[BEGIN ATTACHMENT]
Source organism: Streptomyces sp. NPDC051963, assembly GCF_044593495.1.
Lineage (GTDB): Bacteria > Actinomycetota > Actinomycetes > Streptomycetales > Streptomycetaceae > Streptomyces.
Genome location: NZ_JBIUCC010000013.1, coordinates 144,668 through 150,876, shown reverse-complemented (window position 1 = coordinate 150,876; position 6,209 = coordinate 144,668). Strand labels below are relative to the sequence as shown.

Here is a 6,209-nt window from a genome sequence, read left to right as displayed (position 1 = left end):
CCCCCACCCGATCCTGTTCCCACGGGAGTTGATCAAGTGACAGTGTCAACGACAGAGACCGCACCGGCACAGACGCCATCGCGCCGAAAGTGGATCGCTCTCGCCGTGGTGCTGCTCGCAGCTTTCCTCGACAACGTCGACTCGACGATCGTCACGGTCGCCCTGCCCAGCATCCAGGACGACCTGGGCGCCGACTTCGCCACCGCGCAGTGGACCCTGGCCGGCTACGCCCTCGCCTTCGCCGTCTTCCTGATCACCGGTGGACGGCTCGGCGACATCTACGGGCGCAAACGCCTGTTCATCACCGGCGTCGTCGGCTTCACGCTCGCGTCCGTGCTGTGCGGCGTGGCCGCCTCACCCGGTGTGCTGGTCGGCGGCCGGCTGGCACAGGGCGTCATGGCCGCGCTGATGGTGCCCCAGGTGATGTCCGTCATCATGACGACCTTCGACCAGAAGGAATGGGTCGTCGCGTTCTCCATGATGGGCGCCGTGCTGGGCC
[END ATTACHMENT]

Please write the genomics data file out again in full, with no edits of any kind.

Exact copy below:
Source organism: Streptomyces sp. NPDC051963, assembly GCF_044593495.1.
Lineage (GTDB): Bacteria > Actinomycetota > Actinomycetes > Streptomycetales > Streptomycetaceae > Streptomyces.
Genome location: NZ_JBIUCC010000013.1, coordinates 144,668 through 150,876, shown reverse-complemented (window position 1 = coordinate 150,876; position 6,209 = coordinate 144,668). Strand labels below are relative to the sequence as shown.

Here is a 6,209-nt window from a genome sequence, read left to right as displayed (position 1 = left end):
CCCCCACCCGATCCTGTTCCCACGGGAGTTGATCAAGTGACAGTGTCAACGACAGAGACCGCACCGGCACAGACGCCATCGCGCCGAAAGTGGATCGCTCTCGCCGTGGTGCTGCTCGCAGCTTTCCTCGACAACGTCGACTCGACGATCGTCACGGTCGCCCTGCCCAGCATCCAGGACGACCTGGGCGCCGACTTCGCCACCGCGCAGTGGACCCTGGCCGGCTACGCCCTCGCCTTCGCCGTCTTCCTGATCACCGGTGGACGGCTCGGCGACATCTACGGGCGCAAACGCCTGTTCATCACCGGCGTCGTCGGCTTCACGCTCGCGTCCGTGCTGTGCGGCGTGGCCGCCTCACCCGGTGTGCTGGTCGGCGGCCGGCTGGCACAGGGCGTCATGGCCGCGCTGATGGTGCCCCAGGTGATGTCCGTCATCATGACGACCTTCGACCAGAAGGAATGGGTCGTCGCGTTCTCCATGATGGGCGCCGTGCTGGGCC